The Medi-Cal Share of Cost Is Breaking Me!
Dear Mr. Miller:
Introduction: Some might call me fortunate as my wife and I have $7000 of monthly income (mostly hers) what with our social security and retirement checks. But that’s definitely not the case. She is in a skilled nursing facility, has no understanding of what is going on, and communicates at only the most basic of levels. Worse, the facility charge is over $10,000 per month. Given her physical health, she will be with us for several years more.
We applied for Medi-Cal a number of months ago and it was granted. We pay $4069 per month and Medi-Cal picks up the difference. That’s good but it only leaves me with $2931 to live on. We don’t have a whole lot in savings and I’m drawing on that to keep the ship afloat. It won’t last much longer.
What can I do?
Share of Cost: The $4,069 is what is called your “share of cost” for the facility. Basically, the rules say that your wife must pay all of her income (except for $35) to the share of cost. Your income stays as your income.
MMMNA: In addition, the well spouse is entitled to the minimum monthly maintenance needs allowance (MMMNA) which is currently $2935. In other words, if your income does not come up to the MMMNA then you can move whatever amount is necessary to bring you up to that level from your wife’s ledger to yours. Assuming your income is $2000 of the family total of $7000, then Medi-Cal increases your side by $935 and reduces your wife’s (and her share of cost) by the same amount. That apparently is what happened in your wife’s case ($7000-4069=2935).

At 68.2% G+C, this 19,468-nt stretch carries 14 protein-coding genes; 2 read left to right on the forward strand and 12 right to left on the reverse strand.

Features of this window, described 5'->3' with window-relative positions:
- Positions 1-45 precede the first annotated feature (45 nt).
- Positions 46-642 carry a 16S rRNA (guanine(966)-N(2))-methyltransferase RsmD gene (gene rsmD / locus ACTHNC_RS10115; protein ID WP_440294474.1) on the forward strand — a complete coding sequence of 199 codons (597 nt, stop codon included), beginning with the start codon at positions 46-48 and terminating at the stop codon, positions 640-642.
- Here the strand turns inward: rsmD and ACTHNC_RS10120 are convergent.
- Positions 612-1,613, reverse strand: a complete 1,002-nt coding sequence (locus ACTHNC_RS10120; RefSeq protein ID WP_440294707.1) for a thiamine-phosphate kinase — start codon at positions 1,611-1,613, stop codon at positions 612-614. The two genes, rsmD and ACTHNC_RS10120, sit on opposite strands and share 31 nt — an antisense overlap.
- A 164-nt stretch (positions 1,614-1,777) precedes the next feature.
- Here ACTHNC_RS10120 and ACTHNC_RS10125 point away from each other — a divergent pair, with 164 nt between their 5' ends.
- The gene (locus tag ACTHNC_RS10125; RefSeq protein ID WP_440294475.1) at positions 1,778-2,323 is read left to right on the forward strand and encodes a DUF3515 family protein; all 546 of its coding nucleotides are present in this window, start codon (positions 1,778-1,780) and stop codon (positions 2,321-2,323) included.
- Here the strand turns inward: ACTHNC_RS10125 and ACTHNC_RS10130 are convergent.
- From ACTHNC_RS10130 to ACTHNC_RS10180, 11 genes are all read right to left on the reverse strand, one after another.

Increasing the MMMNA: What many people don’t realize is that the MMMNA is a guaranteed baseline, not the maximum. One can go to court to have the MMMNA increased to what is necessary. The court request is based on a number of factors, one major one being your reasonable monthly expenses and how much you need to make ends meet.
Let’s assume your monthly needs are $5000. That is what you need to live on, not extravagantly, just reasonably. That means you need an additional $2069 ($5000-2931=5000). Your attorney would file a petition (request) with the court setting forth all of the reasons why you need this money. The court would typically appoint a guardian ad litem (guardian solely for this court case) for your husband. The guardian ad litem would investigate the situation and the law, probably speak with your attorney, and file his findings with the court. The court would make a ruling and the ruling would be filed with the Medi-Cal authorities so that they would decrease your wife’s share of cost in the appropriate amount.
Return on Expense: If successful, and if done right you probably would be, that’s a difference of almost $25,000 per year. Assuming three years that’s $75,000! More than enough to make this strategy worthwhile.
Factors to Consider: In order to maximize your MMMNA you would want to take all of your expenses into account along with projected expenses. For example, do you own your house and are there repair and maintenance projects that need to be completed? That requires money that needs to be plugged into the projected expenses. Or when your wife dies, does some of her income cease, such as one of her retirement payments? Are you aware that if you are currently receiving social security on her work record then you are being paid 50% of her full retirement benefit and she is receiving 100%? But after she dies you will probably receive 100% of her full retirement benefit but your 50% that you were receiving will terminate. That decreases the monthly income that you have coming in to support you. All of this needs to be taken into account along with a myriad of other details.
Use an Experienced Attorney: Medi-Cal is an extremely complex area of the law. You want things to go as smoothly and rapidly as possible. Your best bet is to contact an experienced elder law attorney who has handled these types of cases before.